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Countries around the world prepared for muted New Year's Eve celebrations due to Covid-19

Authorities in Australia are advising revellers to watch Sydney’s famous New Year’s Eve fireworks on television.

The park near the Sydney Opera House is fenced off
The park near the Sydney Opera House is fenced off
Image: Mark Baker via PA Images

COUNTRIES AROUND THE world are preparing for muted New Year’s Eve celebrations as a result of coronavirus pandemic restrictions.

Australia will be among the first nations to ring in 2021 because of its proximity to the International Date Line. In previous years a million people flocked to watch fireworks at the Sydney Harbour Bridge.

Authorities are advising revellers to watch on television this year. People are only allowed in Sydney city centre if they have a restaurant reservation or are one of five guests of an inner-city apartment resident. People will not be allowed in the city centre without a permit.

Some harbourside restaurants are charging up to 1,690 Australian dollars for a seat, according to reports in Sydney’s The Daily Telegraph newspaper.

Sydney is Australia’s most populous city and has its most active community transmission of Covid-19 in recent weeks. Melbourne, Australia’s second-most populous city, has cancelled its fireworks.

Melbourne mayor Sally Capp said: “For the first time in many, many years we made the big decision, difficult decision to cancel the fireworks.

“We did that because we know that it attracts up to 450,000 people into the city for one moment at midnight to enjoy a spectacular display and music. We are not doing that this year.”

New Zealand, which is two hours ahead of Sydney, and several of its South Pacific island neighbours have no Covid-19, and New Year celebrations there are the same as ever.

embedded257325223 People wearing face masks in Beijing Source: Mark Schiefelbein

In Chinese societies, the Lunar New Year celebration that falls in February in 2021 generally takes precedence over solar New Year on 1 January. While celebrations of the Western holiday have been growing more common in recent decades, this year will be more muted.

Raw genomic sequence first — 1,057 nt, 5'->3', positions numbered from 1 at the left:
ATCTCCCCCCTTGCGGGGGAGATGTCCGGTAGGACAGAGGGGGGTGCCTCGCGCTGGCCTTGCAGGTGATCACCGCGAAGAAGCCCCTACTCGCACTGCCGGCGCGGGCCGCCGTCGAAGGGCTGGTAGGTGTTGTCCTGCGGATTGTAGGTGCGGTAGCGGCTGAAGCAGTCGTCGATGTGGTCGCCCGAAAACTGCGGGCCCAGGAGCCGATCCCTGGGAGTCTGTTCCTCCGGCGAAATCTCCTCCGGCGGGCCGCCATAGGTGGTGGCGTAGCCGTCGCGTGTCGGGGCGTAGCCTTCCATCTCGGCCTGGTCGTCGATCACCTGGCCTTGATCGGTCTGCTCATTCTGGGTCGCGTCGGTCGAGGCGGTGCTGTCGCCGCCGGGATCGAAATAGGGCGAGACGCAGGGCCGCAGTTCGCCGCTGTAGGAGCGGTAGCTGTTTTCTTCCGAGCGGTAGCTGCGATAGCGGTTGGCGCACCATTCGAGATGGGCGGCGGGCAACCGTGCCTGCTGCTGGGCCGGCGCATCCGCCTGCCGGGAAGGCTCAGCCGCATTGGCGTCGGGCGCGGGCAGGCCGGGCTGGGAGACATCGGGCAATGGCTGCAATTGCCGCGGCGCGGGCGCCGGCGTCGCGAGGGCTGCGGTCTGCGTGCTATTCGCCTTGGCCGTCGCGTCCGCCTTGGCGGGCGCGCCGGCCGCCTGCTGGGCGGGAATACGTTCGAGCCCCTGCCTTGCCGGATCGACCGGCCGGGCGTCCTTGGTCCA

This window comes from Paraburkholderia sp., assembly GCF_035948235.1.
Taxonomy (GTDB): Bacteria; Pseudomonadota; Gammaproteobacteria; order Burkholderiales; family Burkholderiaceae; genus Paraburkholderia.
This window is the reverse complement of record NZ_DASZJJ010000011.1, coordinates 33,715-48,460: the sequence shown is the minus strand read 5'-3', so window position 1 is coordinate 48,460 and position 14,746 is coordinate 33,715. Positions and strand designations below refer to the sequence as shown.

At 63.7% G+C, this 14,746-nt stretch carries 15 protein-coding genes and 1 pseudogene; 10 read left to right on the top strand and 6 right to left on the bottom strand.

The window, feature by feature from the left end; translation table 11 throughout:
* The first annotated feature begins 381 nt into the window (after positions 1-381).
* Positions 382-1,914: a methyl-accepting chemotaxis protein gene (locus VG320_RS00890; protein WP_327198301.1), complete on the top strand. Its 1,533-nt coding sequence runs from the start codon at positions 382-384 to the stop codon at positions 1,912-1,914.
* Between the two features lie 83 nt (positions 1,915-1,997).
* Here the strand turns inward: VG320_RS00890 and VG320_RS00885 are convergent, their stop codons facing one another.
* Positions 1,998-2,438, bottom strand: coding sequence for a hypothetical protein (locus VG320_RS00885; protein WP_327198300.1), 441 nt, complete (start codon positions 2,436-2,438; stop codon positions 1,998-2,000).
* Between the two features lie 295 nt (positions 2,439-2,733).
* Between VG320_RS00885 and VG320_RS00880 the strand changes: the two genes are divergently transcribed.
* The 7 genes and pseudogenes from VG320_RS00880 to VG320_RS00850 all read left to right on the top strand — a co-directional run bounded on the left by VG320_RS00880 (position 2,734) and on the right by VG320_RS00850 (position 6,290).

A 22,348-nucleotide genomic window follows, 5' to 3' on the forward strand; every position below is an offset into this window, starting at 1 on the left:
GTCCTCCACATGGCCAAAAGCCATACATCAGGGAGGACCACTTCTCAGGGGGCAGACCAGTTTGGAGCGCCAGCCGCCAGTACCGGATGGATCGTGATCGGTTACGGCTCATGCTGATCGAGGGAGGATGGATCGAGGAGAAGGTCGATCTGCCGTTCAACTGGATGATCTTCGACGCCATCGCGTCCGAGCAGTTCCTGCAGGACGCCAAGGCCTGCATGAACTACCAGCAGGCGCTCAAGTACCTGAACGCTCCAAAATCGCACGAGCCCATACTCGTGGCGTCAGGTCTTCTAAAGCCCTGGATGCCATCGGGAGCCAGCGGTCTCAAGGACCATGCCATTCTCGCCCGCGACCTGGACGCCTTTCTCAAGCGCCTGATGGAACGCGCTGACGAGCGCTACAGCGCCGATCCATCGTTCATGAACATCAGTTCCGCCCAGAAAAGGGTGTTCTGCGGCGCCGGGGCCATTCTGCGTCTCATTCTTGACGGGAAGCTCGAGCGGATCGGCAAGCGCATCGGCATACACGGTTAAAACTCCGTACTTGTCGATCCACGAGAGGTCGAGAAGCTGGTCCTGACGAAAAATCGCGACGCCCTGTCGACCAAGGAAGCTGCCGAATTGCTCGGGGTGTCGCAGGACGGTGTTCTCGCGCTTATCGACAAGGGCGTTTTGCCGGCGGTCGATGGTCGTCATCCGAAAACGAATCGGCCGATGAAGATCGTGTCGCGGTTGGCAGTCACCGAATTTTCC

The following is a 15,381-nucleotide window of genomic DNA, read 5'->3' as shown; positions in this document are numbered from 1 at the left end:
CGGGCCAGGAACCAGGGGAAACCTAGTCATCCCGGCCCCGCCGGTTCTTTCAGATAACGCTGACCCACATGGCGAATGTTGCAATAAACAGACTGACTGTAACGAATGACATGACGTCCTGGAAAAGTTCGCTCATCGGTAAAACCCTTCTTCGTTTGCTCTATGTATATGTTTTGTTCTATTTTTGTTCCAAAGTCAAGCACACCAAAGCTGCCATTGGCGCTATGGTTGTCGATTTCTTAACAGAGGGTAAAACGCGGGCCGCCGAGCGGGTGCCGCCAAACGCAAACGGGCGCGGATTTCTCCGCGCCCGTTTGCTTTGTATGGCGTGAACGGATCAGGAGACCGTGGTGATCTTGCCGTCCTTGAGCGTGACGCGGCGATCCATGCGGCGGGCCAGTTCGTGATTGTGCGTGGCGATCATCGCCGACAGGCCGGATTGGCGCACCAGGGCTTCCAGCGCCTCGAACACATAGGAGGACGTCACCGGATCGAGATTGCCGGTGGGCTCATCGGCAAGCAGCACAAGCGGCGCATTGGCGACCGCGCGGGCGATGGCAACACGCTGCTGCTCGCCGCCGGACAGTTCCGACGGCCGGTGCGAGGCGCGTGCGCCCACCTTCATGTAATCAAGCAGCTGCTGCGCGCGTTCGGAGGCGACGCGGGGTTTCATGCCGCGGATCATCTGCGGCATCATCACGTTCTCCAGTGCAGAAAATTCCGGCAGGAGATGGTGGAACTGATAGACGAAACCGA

Beijing will hold a countdown ceremony with just a few invited guests, while other planned events have been cancelled.

Taiwan will host its usual New Year’s celebration, a fireworks display by its capital city’s iconic tower, Taipei 101, as well as a flag-raising ceremony in front of the Presidential Office Building the next morning. The island has been a success story in the pandemic, registering only seven deaths and 700 confirmed cases of Covid-19.

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Hong Kong, with its British colonial history and large expatriate population, has usually seen raucous celebrations along the waterfront and in bar districts. For the second year running, however, New Year’s Eve fireworks have been cancelled, this time over coronavirus rather than public security concerns.

Hong Kong social distancing regulations restrict gatherings to only two people. Restaurants have to close by 6pm and live performances and dancing are not allowed. But crowds still fill shopping centres.

In Japan, some people skipped what is customarily a chance to return to ancestral homes for the holidays, hoping to lessen health risks for extended families.

Rural restaurants saw business drop, while home deliveries of traditional New Year’s “good luck” food called “osechi” boomed.

Emperor Naruhito is delivering a video message instead of waving from a window with the imperial family as cheering crowds visit the palace.

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